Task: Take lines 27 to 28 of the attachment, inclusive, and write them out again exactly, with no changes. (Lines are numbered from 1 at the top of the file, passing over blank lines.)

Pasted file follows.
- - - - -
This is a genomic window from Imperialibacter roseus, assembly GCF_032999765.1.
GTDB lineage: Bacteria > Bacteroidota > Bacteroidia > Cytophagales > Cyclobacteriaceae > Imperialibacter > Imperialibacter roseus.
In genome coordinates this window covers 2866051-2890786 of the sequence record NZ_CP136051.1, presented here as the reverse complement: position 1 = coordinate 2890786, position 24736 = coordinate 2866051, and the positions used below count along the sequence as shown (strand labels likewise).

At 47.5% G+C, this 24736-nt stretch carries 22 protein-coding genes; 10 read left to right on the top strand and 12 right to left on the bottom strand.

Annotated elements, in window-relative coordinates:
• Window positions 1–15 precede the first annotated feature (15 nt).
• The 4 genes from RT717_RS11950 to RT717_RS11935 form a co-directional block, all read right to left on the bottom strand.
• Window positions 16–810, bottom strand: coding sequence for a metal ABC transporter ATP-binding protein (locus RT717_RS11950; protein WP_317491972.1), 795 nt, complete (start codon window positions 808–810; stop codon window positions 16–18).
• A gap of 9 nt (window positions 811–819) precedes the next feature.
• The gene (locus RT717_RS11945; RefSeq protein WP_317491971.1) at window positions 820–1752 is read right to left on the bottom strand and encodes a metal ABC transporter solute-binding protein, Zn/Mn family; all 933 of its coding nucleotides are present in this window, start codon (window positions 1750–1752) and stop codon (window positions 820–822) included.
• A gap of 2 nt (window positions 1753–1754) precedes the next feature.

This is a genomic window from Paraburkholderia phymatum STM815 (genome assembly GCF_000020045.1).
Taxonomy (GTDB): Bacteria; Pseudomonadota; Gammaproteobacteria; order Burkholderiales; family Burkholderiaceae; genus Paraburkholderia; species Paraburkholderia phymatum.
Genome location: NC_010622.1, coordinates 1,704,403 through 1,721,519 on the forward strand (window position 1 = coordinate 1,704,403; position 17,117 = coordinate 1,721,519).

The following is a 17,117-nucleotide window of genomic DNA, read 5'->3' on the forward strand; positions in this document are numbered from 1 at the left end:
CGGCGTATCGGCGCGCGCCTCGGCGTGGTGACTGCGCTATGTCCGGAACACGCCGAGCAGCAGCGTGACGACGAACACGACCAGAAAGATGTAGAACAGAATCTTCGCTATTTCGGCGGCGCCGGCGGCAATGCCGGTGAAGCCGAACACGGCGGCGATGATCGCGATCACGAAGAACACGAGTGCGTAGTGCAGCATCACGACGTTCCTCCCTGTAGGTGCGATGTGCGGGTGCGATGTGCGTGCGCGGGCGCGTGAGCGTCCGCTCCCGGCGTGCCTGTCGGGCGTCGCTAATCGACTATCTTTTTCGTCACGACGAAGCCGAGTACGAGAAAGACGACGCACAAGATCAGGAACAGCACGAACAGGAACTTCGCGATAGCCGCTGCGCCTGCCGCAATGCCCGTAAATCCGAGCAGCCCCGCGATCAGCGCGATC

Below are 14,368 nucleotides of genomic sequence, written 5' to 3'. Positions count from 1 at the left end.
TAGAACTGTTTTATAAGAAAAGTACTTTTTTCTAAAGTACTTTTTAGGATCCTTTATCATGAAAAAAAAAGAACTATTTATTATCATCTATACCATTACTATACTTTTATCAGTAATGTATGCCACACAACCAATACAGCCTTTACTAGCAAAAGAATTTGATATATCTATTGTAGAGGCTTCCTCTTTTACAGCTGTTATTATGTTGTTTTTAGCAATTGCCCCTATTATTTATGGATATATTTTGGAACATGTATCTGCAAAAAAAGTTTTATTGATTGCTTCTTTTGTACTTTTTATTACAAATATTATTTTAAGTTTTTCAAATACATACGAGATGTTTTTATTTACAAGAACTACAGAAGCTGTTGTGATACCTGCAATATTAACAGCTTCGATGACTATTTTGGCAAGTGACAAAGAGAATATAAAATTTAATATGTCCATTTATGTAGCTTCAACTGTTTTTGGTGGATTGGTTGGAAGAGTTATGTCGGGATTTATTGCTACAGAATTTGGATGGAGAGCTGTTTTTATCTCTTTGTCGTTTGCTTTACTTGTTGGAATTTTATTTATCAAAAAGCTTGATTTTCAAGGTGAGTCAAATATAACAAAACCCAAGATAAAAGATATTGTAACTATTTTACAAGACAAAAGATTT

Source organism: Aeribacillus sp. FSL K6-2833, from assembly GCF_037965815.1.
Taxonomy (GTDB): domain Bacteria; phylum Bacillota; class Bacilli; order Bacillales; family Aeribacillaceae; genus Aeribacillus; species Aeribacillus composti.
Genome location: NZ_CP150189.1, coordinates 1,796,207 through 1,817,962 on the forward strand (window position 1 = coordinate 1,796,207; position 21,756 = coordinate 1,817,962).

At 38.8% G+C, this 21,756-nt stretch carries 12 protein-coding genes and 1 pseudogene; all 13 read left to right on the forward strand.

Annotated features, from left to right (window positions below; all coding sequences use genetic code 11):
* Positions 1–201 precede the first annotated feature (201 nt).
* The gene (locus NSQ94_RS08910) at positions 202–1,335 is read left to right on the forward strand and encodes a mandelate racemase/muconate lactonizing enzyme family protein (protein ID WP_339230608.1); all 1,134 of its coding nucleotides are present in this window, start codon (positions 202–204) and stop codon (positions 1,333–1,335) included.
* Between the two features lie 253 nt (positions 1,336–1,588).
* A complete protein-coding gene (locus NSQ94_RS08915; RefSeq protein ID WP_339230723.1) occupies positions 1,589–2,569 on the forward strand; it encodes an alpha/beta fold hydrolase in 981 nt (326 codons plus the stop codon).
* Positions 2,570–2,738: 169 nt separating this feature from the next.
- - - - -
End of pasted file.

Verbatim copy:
* A complete protein-coding gene (locus NSQ94_RS08915; RefSeq protein ID WP_339230723.1) occupies positions 1,589–2,569 on the forward strand; it encodes an alpha/beta fold hydrolase in 981 nt (326 codons plus the stop codon).
* Positions 2,570–2,738: 169 nt separating this feature from the next.